• Behaviours indicating a leader's capacity to "inspire trust" in others are very closely related to those of the leader's own ability to trust the teams. Indicators of inspiring trust include the psychological safety of teams to reach out for help, promote the team over self, admit to mistakes, defend fairness and take responsibility for organisational goals. Gourguechon writes "followers are loyal but not blindly so."

Speaking at the QCon London 2018 panel on Leading Great Engineering Cultures this March, Andy Walker, an engineering manager at Google, also shared his experience with loyal yet questioning teams. He considered it a positive indicator when "people feel able to tell you that you are wrong and they aren't just blindly nodding." Walker said that this demonstrates that "you have cultivated an environment where people are willing to have opinions, back them up and feel it's safe to do so."

Price described his 10 indicators as demonstrating whether teams feel the safety and inclusion to challenge incorrect assumptions, request and provide transparent feedback and partner with leadership in "creating vision" and steering the organisation. He wrote of the organisational value of learning from those doing the work and being closest to the product and the customer:

"A new breed of executives understands that being on the front lines working with customers and/or making the product have the perfect vantage point from which to see opportunities. These execs make a habit of soliciting ideas for major initiatives and strategic focus areas."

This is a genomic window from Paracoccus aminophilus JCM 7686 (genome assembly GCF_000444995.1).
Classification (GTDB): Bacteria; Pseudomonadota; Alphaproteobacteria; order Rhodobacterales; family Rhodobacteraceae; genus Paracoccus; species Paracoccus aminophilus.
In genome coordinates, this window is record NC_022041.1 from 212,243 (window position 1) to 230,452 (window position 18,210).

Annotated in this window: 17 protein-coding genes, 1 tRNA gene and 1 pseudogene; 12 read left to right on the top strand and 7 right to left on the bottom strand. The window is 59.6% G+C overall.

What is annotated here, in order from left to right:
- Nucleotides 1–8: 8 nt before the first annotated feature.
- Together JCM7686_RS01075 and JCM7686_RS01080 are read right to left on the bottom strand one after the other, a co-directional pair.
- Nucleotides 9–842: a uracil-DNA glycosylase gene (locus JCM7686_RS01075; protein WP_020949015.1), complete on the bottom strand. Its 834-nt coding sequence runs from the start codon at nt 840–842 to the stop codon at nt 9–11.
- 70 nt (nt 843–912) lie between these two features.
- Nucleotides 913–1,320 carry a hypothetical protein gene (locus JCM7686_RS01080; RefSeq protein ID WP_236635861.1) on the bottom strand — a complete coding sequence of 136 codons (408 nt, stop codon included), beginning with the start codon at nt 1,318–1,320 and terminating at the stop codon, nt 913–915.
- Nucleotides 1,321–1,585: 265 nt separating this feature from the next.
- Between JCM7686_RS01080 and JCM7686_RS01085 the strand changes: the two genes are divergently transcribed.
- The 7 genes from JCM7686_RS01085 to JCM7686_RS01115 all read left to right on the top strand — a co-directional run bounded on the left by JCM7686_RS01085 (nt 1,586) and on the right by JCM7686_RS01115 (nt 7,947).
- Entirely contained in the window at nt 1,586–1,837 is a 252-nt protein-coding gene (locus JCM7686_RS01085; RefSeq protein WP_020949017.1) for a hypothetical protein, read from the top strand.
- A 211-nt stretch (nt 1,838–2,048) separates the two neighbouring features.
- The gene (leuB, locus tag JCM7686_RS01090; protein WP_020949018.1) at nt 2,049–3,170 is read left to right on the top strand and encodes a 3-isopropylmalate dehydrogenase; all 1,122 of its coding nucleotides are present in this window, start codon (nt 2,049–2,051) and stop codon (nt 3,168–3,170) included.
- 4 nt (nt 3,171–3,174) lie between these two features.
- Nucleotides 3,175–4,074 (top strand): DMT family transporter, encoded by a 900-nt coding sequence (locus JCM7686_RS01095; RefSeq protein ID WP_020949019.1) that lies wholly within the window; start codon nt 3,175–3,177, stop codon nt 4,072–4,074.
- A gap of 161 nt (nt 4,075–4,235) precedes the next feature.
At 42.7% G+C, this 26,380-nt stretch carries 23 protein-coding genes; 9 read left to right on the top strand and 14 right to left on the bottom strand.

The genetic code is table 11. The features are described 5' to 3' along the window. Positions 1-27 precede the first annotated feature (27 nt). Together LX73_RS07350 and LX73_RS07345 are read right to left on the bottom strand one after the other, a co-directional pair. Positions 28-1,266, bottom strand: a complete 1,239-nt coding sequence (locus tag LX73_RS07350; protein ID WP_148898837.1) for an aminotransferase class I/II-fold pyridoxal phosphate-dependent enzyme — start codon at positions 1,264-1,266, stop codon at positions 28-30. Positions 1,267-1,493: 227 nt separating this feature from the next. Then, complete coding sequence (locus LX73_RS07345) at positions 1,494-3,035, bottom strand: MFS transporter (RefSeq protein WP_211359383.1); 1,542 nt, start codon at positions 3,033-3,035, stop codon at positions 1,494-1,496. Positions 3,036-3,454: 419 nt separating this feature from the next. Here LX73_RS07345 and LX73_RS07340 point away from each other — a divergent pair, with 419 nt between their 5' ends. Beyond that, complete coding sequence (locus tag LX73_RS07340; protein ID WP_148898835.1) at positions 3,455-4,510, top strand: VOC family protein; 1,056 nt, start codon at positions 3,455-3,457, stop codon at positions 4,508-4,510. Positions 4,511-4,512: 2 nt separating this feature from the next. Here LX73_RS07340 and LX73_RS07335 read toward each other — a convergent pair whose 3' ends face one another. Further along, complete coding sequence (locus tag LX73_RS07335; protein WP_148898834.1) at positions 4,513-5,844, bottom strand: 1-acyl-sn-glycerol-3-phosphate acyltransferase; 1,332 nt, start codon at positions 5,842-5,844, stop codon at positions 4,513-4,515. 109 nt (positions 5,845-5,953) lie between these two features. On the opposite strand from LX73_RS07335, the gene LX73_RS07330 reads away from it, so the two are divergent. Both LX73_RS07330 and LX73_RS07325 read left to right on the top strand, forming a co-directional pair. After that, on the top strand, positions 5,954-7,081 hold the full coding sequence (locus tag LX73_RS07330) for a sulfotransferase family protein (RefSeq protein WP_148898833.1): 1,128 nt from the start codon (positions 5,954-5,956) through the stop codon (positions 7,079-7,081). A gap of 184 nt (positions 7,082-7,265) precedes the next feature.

Both Price and Gourguechon touch on the notion that healthy trust between leadership and teams can result in a greater focus on achieving organisational and big picture outcomes. Zuzi Sochova, Scrum Alliance board member and author of The Great ScrumMaster, recently blogged and asked What is Agile Leadership? She describes modern agile leadership as understanding and coaching rapid organisational change, and providing the agility to deal with a "modern constantly changing, complex world." She wrote:

(Agile Leadership) is an ability to look at the organization from the system perspective, understand system dynamics, be able to get awareness about what's happening, embrace it, understand it and become an integral part of the system and finally be able to act upon and influence it with coaching, and initiate a change."

Sochova wrote that the "new management paradigm is about collaboration and trust, decentralization, continuous adaptation and flexibility, cooperation and teamwork." Without this, she wrote that companies risk becoming "new dinosaurs who are so huge, slow and inflexible that they eventually disappear from the world."

Price reminded the reader that building trust and leading change is a shared responsibility which requires championship and effort. He wrote:

Building a culture of trust takes time, but it starts with you. Even if you're not in a position to influence big things like opening up tools and information, there are lots of things you can do as a leader. Remember: leadership is personal, not positional. Anyone from the CEO down to the intern who started last week can lead by example.